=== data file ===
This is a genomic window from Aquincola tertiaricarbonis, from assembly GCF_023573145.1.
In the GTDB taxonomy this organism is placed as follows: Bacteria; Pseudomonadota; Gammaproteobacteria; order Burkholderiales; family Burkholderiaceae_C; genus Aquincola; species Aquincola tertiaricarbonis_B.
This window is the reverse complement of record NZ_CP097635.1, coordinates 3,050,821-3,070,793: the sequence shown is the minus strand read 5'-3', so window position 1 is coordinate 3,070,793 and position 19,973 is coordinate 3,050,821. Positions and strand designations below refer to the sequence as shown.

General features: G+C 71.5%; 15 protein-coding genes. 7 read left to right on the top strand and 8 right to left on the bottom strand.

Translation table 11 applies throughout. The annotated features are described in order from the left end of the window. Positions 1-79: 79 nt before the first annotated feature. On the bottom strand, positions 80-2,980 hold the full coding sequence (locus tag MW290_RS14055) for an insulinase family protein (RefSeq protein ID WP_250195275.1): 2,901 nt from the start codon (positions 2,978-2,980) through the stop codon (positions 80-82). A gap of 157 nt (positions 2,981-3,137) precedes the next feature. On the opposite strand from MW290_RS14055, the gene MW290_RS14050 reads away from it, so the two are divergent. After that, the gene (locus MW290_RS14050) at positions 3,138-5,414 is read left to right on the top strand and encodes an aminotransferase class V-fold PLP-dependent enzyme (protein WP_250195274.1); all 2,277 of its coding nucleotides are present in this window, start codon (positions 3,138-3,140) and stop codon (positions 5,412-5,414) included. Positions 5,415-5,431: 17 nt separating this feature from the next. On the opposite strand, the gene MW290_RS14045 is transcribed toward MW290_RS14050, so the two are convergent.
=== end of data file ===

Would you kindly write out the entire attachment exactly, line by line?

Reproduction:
This is a genomic window from Aquincola tertiaricarbonis, from assembly GCF_023573145.1.
In the GTDB taxonomy this organism is placed as follows: Bacteria; Pseudomonadota; Gammaproteobacteria; order Burkholderiales; family Burkholderiaceae_C; genus Aquincola; species Aquincola tertiaricarbonis_B.
This window is the reverse complement of record NZ_CP097635.1, coordinates 3,050,821-3,070,793: the sequence shown is the minus strand read 5'-3', so window position 1 is coordinate 3,070,793 and position 19,973 is coordinate 3,050,821. Positions and strand designations below refer to the sequence as shown.

General features: G+C 71.5%; 15 protein-coding genes. 7 read left to right on the top strand and 8 right to left on the bottom strand.

Translation table 11 applies throughout. The annotated features are described in order from the left end of the window. Positions 1-79: 79 nt before the first annotated feature. On the bottom strand, positions 80-2,980 hold the full coding sequence (locus tag MW290_RS14055) for an insulinase family protein (RefSeq protein ID WP_250195275.1): 2,901 nt from the start codon (positions 2,978-2,980) through the stop codon (positions 80-82). A gap of 157 nt (positions 2,981-3,137) precedes the next feature. On the opposite strand from MW290_RS14055, the gene MW290_RS14050 reads away from it, so the two are divergent. After that, the gene (locus MW290_RS14050) at positions 3,138-5,414 is read left to right on the top strand and encodes an aminotransferase class V-fold PLP-dependent enzyme (protein WP_250195274.1); all 2,277 of its coding nucleotides are present in this window, start codon (positions 3,138-3,140) and stop codon (positions 5,412-5,414) included. Positions 5,415-5,431: 17 nt separating this feature from the next. On the opposite strand, the gene MW290_RS14045 is transcribed toward MW290_RS14050, so the two are convergent.